The second approach (shown for example in WO03/105308A, GB2389720A, GB2399446A, U.S. Pat. No. 7,164,255, GB2389767A, WO2007/019806) creates an ac magnetic field with the flux lines 4 flowing substantially vertically out of a planar charging surface 5 (FIG. 2( a)). Since the lines of flux leave the charging surface vertically, the entire surface of the load in principle can be used to pick up the flux [S. C. Tang, S. Y. R. Hui and H. Chung, “Evaluation of the Shielding Effects on Printed-Circuit-Board Transformers using Ferrite Plates and Copper Sheets,” IEEE Transactions on Power Electronics, Vol. 17, No. 6, November 2002, pp. 1080-1088; S. C. Tang and S. Y. R. Hui, “Planar printed-circuit-board transformers with effective electromagnetic interference (EMI) shielding” U.S. Pat. No. 6,501,364; S. Y. R. Hui, “Apparatus and method of an inductive battery charger,” PCT patent application WO03/105308; S. Y. R. Hui and W. C. Ho, “A New Generation of Universal Contactless Battery Charging Platform for Portable Consumer Electronic Equipment,” IEEE Power Electronics Specialists Conference, 2004, Volume: 1 , 20-25 June 2004, Pages: 638-644]. In practice, the area of the battery pack or the back cover of a portable electronic product can be used for the energy-receiving coil. This vertical flux approach makes it easier than the horizontal flux approach to design a slim energy-receiving module. Electro-magnetic shielding 6 is provided on the side of the charging surface opposite from the side on which a device to be charged is placed. This shielding prevents flux from being directed in the wrong direction (which would be a safety issue—especially if the battery charging platform was placed on a metal surface) and enhances the magnetic flux that is available for battery charging. Electromagnetic shielding is also added on the side of the energy-receiving coil opposite from the side to be placed on the charging surface as shown for example in FIG. 2( b). In such a battery charging platform a secondary winding is provided that is associated with a battery to be charged. The secondary winding picks up the magnetic flux and generates a charging voltage that is provided to the battery. Generally the secondary winding would be formed integrally with the battery such that a battery or a device containing the battery is placed on the charging surface with the secondary coil parallel to the surface such that it receives a maximum amount of magnetic flux. Alternatively, however, the secondary winding may be electrically connected to the battery but physically separate therefrom. In such a case the secondary winding may be formed as part of a secondary charging module that is placed on the charging surface. This possibility is particularly useful to allow the charging platform to be used with older electronic devices that are not otherwise designed for use with such a platform.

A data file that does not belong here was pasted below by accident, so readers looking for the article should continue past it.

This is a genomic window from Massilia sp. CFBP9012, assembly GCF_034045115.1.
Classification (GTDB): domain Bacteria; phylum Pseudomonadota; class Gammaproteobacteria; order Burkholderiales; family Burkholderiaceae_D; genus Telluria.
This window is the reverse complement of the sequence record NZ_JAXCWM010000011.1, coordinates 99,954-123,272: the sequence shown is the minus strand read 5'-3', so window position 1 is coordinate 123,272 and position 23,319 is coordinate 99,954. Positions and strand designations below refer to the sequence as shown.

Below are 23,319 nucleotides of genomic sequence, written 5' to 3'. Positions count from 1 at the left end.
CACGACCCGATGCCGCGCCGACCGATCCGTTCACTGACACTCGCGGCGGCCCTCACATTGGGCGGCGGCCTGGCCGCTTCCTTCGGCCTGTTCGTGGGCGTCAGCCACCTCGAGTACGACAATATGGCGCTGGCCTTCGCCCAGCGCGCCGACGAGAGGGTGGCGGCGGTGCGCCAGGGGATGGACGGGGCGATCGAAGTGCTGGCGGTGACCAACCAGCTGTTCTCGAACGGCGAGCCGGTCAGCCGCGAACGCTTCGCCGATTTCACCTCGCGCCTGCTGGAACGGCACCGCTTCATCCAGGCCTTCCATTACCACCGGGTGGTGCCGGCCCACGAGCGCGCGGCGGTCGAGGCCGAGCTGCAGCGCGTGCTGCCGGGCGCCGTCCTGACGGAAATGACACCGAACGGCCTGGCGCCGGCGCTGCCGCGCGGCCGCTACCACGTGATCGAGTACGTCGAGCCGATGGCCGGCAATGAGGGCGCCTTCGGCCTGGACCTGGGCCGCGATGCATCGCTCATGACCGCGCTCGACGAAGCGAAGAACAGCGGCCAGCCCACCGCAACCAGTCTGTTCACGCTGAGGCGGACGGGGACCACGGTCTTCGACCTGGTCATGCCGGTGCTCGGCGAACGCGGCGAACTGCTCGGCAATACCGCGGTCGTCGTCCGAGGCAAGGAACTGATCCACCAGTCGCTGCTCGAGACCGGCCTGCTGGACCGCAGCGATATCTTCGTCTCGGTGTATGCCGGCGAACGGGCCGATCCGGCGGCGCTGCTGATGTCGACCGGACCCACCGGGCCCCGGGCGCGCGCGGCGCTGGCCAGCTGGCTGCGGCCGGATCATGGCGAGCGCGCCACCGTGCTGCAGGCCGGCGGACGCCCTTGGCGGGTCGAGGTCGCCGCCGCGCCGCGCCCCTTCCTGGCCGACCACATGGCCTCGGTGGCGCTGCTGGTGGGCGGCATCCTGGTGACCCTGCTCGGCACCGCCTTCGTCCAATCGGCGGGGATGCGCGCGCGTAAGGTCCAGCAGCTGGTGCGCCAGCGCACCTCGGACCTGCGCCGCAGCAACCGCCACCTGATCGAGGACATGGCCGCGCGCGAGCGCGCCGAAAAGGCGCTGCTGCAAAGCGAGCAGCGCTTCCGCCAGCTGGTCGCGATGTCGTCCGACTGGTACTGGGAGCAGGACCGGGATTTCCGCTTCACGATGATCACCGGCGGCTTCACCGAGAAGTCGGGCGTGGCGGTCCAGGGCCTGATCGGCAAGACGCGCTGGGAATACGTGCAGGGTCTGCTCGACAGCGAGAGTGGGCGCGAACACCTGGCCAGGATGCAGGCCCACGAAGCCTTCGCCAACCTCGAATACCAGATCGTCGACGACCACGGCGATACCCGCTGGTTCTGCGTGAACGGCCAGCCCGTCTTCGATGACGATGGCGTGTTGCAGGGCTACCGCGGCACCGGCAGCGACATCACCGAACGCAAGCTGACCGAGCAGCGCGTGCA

In both cases, the entire surface of the charging surface is energized for energy transfer. Although the concept of a “localized charging principle” has been disclosed previously in GB2389720A, U.S. Pat. No. 7,1642,55 and WO2007/019806, so far there is no systematic approach in designing an inductive battery charging pad that can meet the energy-efficiency, safety, electromagnetic compatibility requirements simultaneously. In “T. Sekitani, M. Takamiya, Y. Noguchi, S. Nakano, Y. Kato, K. Hizu, H. Kawaguchi, T. Sakurai, T. Someya, “A large-area flexible wireless power transmission sheet using printed plastic MEMS switches and organic field-effect transistors,” IEDM '06, International Electron Devices Meeting, December 2006, pp. 1-4,” a MEMS method has been proposed for inductive charging system, but such approach is restricted to relatively low-power and is very costly.